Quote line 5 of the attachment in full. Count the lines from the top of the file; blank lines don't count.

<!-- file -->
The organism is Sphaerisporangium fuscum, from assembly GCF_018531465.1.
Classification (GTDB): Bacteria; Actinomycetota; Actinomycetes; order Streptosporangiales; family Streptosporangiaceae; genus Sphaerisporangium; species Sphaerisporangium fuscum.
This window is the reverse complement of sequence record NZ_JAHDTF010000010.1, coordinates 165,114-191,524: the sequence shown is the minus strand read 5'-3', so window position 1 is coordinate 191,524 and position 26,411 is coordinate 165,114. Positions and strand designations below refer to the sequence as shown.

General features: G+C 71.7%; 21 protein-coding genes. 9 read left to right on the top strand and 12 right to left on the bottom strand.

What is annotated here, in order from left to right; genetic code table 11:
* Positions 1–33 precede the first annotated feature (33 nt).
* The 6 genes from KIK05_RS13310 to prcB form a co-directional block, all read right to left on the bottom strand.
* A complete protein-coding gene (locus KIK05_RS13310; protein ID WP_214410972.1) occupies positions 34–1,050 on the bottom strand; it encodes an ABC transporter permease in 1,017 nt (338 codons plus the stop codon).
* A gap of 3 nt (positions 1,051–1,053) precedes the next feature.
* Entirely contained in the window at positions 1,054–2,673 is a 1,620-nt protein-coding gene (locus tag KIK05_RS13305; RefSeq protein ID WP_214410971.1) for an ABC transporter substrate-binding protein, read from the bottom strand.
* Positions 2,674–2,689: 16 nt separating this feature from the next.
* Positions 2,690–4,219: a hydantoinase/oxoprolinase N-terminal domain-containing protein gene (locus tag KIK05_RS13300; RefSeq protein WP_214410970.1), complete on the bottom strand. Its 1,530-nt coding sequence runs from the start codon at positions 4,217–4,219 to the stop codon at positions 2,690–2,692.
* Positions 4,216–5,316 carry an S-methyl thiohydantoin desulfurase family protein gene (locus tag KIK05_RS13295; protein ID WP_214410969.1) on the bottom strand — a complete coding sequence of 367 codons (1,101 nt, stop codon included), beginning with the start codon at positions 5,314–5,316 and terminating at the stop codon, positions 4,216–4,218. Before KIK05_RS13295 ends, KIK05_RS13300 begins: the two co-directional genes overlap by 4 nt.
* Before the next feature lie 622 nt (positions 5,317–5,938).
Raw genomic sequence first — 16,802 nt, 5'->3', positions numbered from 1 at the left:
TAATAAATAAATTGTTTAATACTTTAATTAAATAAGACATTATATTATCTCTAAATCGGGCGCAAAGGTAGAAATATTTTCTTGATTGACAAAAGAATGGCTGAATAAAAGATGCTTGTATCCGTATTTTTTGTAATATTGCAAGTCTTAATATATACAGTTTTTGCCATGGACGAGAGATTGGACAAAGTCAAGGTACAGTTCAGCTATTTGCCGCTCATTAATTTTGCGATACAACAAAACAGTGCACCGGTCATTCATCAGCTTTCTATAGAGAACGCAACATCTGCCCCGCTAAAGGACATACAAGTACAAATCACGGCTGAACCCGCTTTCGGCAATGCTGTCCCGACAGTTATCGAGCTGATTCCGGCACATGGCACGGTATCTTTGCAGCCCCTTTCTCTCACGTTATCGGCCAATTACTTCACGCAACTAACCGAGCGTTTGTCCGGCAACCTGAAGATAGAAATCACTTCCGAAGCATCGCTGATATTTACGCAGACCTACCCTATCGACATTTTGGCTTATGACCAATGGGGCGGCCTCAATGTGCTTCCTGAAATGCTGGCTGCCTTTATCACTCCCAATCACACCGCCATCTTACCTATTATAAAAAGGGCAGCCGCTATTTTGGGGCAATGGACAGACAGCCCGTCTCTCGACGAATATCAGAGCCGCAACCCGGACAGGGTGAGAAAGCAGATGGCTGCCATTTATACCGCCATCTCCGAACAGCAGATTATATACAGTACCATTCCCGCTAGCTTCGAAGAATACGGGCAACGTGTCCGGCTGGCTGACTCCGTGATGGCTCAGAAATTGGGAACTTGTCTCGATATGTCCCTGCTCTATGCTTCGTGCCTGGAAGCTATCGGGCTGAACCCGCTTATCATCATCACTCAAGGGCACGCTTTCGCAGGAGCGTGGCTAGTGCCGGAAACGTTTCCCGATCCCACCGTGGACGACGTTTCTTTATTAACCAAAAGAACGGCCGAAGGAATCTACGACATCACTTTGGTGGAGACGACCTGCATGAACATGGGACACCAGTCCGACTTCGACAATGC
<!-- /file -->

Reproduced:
What is annotated here, in order from left to right; genetic code table 11: